Book: A Broken Man
Author: Akash Verma
Publication: Srishti Publishers
Politics and caste-ism are two issues where I usually go mute. One because I do not understand or rather try not to understand the way political parties function by throwing muck at each other, pulling each other down and causing furore over progressive ideas instead of uniting and making the nation a real gem in the world. And two because I am uncomfortable about the caste system still prevailing in the country.
On reading the blurb of this book sent by Writers Melon, I had a fair idea of how the story will shape up.
Set against a backdrop of caste differences, caste reservation policies and agitations, student politics and elections, A Broken Man is essentially a love story between Chhavi, a Brahmin girl and Krishna, a Dalit boy. Brought up in extreme poverty and discrimination by the upper castes in remote village of Bihar, the inner angst against his condition and towards the Brahmin community is fanned by the local student leaders. Provoked Krishna stands against Chhavi, a member of the student association which raises the issues of inconsistency in facilities for students. In a conspiracy, the student political group stages an accident to appear as an attempt of self-immolation by her. Krishna, being the eye-witness of the crime is shaken by the ugly face of the political group of students and saves Chhavi endangering his own life.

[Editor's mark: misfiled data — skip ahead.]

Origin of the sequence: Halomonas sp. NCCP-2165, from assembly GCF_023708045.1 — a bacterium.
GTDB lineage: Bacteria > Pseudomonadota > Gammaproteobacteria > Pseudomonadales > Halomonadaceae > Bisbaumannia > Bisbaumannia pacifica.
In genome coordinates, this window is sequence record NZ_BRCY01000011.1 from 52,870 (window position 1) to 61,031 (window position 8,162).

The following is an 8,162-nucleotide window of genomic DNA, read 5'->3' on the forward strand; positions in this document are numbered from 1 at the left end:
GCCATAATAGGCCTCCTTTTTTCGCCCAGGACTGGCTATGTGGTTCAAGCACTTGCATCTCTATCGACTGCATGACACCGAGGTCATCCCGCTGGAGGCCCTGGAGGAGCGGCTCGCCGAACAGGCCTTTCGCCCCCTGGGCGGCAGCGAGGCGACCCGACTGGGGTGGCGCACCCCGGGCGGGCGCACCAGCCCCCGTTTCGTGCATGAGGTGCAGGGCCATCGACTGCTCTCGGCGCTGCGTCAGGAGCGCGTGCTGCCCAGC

The heroic act of Krishna makes Chhavi fall for her savior. The foes turned friends become lovers soon after. The familial pressure however, forces their separation.
But love triumphs finally and the estranged lovers come together years later having fulfilled their family duties and promise to each other.
Though the story of a rich girl falling in love with a poor boy is an over-used formula which has been used exhaustively beyond its life in films and novels yet the angle of an upper caste girl getting involved with a lower caste boy in Indian society seems like a new idea because in Hindi cinema the story usually steers clear of any mention of caste.
Cleverly, this story also does not ruffle any feathers by not painting either of the communities in too bad light and simply dwells on the love of two human beings who have been separated by circumstances. In an easy narrative the story glides smoothly from present into a flashback of college politics, family differences, separation, success story and back to present.
There isn’t any awkward gap or slackening of the pace in the narrative.
Having seen enough inter-caste marriages in my family, I am however not convinced of a small issue….but that may be because I am being too practical or too critical of the story. For any person brought up in as much comforts as Chhavi has been portrayed, it is difficult to envision a life in as much poverty as Krishna has been brought up in, irrespective of any caste. But Chhavvi is unaffected….may be its is wishful thinking of author.
Overall a good and easy read….